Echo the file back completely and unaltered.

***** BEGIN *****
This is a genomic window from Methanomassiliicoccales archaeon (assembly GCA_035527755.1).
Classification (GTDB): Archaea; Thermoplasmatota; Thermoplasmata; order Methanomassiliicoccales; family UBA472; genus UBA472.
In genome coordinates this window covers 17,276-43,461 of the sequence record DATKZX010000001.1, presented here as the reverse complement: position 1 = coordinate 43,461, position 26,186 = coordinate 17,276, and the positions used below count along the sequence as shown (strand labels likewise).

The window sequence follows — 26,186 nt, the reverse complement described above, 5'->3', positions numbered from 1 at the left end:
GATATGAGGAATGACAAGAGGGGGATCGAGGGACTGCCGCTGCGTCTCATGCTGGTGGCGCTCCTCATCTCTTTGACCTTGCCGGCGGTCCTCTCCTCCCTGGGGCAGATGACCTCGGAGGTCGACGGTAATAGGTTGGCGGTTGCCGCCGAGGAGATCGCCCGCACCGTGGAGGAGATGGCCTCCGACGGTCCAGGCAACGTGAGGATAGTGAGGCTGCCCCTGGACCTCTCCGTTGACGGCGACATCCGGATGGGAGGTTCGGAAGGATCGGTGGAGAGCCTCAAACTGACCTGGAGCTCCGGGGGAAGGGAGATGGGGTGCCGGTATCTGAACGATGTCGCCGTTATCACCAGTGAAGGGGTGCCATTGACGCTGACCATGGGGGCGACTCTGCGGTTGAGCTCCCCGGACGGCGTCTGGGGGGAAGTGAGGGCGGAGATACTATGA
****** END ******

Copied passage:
This is a genomic window from Methanomassiliicoccales archaeon (assembly GCA_035527755.1).
Classification (GTDB): Archaea; Thermoplasmatota; Thermoplasmata; order Methanomassiliicoccales; family UBA472; genus UBA472.
In genome coordinates this window covers 17,276-43,461 of the sequence record DATKZX010000001.1, presented here as the reverse complement: position 1 = coordinate 43,461, position 26,186 = coordinate 17,276, and the positions used below count along the sequence as shown (strand labels likewise).

The window sequence follows — 26,186 nt, the reverse complement described above, 5'->3', positions numbered from 1 at the left end:
GATATGAGGAATGACAAGAGGGGGATCGAGGGACTGCCGCTGCGTCTCATGCTGGTGGCGCTCCTCATCTCTTTGACCTTGCCGGCGGTCCTCTCCTCCCTGGGGCAGATGACCTCGGAGGTCGACGGTAATAGGTTGGCGGTTGCCGCCGAGGAGATCGCCCGCACCGTGGAGGAGATGGCCTCCGACGGTCCAGGCAACGTGAGGATAGTGAGGCTGCCCCTGGACCTCTCCGTTGACGGCGACATCCGGATGGGAGGTTCGGAAGGATCGGTGGAGAGCCTCAAACTGACCTGGAGCTCCGGGGGAAGGGAGATGGGGTGCCGGTATCTGAACGATGTCGCCGTTATCACCAGTGAAGGGGTGCCATTGACGCTGACCATGGGGGCGACTCTGCGGTTGAGCTCCCCGGACGGCGTCTGGGGGGAAGTGAGGGCGGAGATACTATGA